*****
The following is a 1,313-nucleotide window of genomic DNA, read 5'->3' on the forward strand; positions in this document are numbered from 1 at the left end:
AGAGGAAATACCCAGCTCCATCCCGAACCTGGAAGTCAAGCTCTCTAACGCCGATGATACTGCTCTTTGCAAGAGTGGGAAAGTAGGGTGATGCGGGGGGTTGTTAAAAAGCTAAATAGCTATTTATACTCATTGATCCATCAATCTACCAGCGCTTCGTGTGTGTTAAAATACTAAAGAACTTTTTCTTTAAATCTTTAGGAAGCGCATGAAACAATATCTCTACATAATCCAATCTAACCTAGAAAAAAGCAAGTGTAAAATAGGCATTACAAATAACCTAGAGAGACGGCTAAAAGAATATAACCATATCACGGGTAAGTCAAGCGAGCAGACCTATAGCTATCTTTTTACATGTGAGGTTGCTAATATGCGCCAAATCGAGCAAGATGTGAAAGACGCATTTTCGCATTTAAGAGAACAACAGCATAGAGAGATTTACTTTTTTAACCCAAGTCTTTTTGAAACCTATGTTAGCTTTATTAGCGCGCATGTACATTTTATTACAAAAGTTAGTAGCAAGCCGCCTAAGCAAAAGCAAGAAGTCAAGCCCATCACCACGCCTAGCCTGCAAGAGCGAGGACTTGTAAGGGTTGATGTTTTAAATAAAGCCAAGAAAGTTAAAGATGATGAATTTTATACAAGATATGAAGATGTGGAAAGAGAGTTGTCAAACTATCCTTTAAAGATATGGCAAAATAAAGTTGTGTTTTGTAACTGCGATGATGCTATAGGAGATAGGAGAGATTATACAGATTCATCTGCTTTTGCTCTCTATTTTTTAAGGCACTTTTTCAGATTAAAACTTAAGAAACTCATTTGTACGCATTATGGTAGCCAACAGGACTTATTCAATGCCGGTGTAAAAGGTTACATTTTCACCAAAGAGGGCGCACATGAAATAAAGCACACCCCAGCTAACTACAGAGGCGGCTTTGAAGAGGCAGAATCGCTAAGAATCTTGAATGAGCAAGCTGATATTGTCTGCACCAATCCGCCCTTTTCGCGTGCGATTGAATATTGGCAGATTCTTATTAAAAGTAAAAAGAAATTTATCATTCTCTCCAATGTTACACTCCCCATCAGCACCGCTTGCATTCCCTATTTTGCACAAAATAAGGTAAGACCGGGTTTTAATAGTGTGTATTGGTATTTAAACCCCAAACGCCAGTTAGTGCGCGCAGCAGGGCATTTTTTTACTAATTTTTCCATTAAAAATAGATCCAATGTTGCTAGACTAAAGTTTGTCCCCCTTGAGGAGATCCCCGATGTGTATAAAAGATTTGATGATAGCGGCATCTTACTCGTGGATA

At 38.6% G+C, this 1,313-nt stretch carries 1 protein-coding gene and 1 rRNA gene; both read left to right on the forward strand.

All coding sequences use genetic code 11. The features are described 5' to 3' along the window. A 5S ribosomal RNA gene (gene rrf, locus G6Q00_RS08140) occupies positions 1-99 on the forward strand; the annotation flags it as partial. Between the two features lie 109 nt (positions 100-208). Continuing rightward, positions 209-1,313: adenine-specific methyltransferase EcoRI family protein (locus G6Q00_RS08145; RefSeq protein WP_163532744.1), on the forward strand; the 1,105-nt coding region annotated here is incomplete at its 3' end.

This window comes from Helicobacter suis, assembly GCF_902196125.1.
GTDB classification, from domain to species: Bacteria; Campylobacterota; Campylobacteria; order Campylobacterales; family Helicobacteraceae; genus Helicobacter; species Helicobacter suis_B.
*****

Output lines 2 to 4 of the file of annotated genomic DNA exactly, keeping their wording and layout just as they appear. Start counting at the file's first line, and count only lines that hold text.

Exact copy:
AGAGGAAATACCCAGCTCCATCCCGAACCTGGAAGTCAAGCTCTCTAACGCCGATGATACTGCTCTTTGCAAGAGTGGGAAAGTAGGGTGATGCGGGGGGTTGTTAAAAAGCTAAATAGCTATTTATACTCATTGATCCATCAATCTACCAGCGCTTCGTGTGTGTTAAAATACTAAAGAACTTTTTCTTTAAATCTTTAGGAAGCGCATGAAACAATATCTCTACATAATCCAATCTAACCTAGAAAAAAGCAAGTGTAAAATAGGCATTACAAATAACCTAGAGAGACGGCTAAAAGAATATAACCATATCACGGGTAAGTCAAGCGAGCAGACCTATAGCTATCTTTTTACATGTGAGGTTGCTAATATGCGCCAAATCGAGCAAGATGTGAAAGACGCATTTTCGCATTTAAGAGAACAACAGCATAGAGAGATTTACTTTTTTAACCCAAGTCTTTTTGAAACCTATGTTAGCTTTATTAGCGCGCATGTACATTTTATTACAAAAGTTAGTAGCAAGCCGCCTAAGCAAAAGCAAGAAGTCAAGCCCATCACCACGCCTAGCCTGCAAGAGCGAGGACTTGTAAGGGTTGATGTTTTAAATAAAGCCAAGAAAGTTAAAGATGATGAATTTTATACAAGATATGAAGATGTGGAAAGAGAGTTGTCAAACTATCCTTTAAAGATATGGCAAAATAAAGTTGTGTTTTGTAACTGCGATGATGCTATAGGAGATAGGAGAGATTATACAGATTCATCTGCTTTTGCTCTCTATTTTTTAAGGCACTTTTTCAGATTAAAACTTAAGAAACTCATTTGTACGCATTATGGTAGCCAACAGGACTTATTCAATGCCGGTGTAAAAGGTTACATTTTCACCAAAGAGGGCGCACATGAAATAAAGCACACCCCAGCTAACTACAGAGGCGGCTTTGAAGAGGCAGAATCGCTAAGAATCTTGAATGAGCAAGCTGATATTGTCTGCACCAATCCGCCCTTTTCGCGTGCGATTGAATATTGGCAGATTCTTATTAAAAGTAAAAAGAAATTTATCATTCTCTCCAATGTTACACTCCCCATCAGCACCGCTTGCATTCCCTATTTTGCACAAAATAAGGTAAGACCGGGTTTTAATAGTGTGTATTGGTATTTAAACCCCAAACGCCAGTTAGTGCGCGCAGCAGGGCATTTTTTTACTAATTTTTCCATTAAAAATAGATCCAATGTTGCTAGACTAAAGTTTGTCCCCCTTGAGGAGATCCCCGATGTGTATAAAAGATTTGATGATAGCGGCATCTTACTCGTGGATA

At 38.6% G+C, this 1,313-nt stretch carries 1 protein-coding gene and 1 rRNA gene; both read left to right on the forward strand.

All coding sequences use genetic code 11. The features are described 5' to 3' along the window. A 5S ribosomal RNA gene (gene rrf, locus G6Q00_RS08140) occupies positions 1-99 on the forward strand; the annotation flags it as partial. Between the two features lie 109 nt (positions 100-208). Continuing rightward, positions 209-1,313: adenine-specific methyltransferase EcoRI family protein (locus G6Q00_RS08145; RefSeq protein WP_163532744.1), on the forward strand; the 1,105-nt coding region annotated here is incomplete at its 3' end.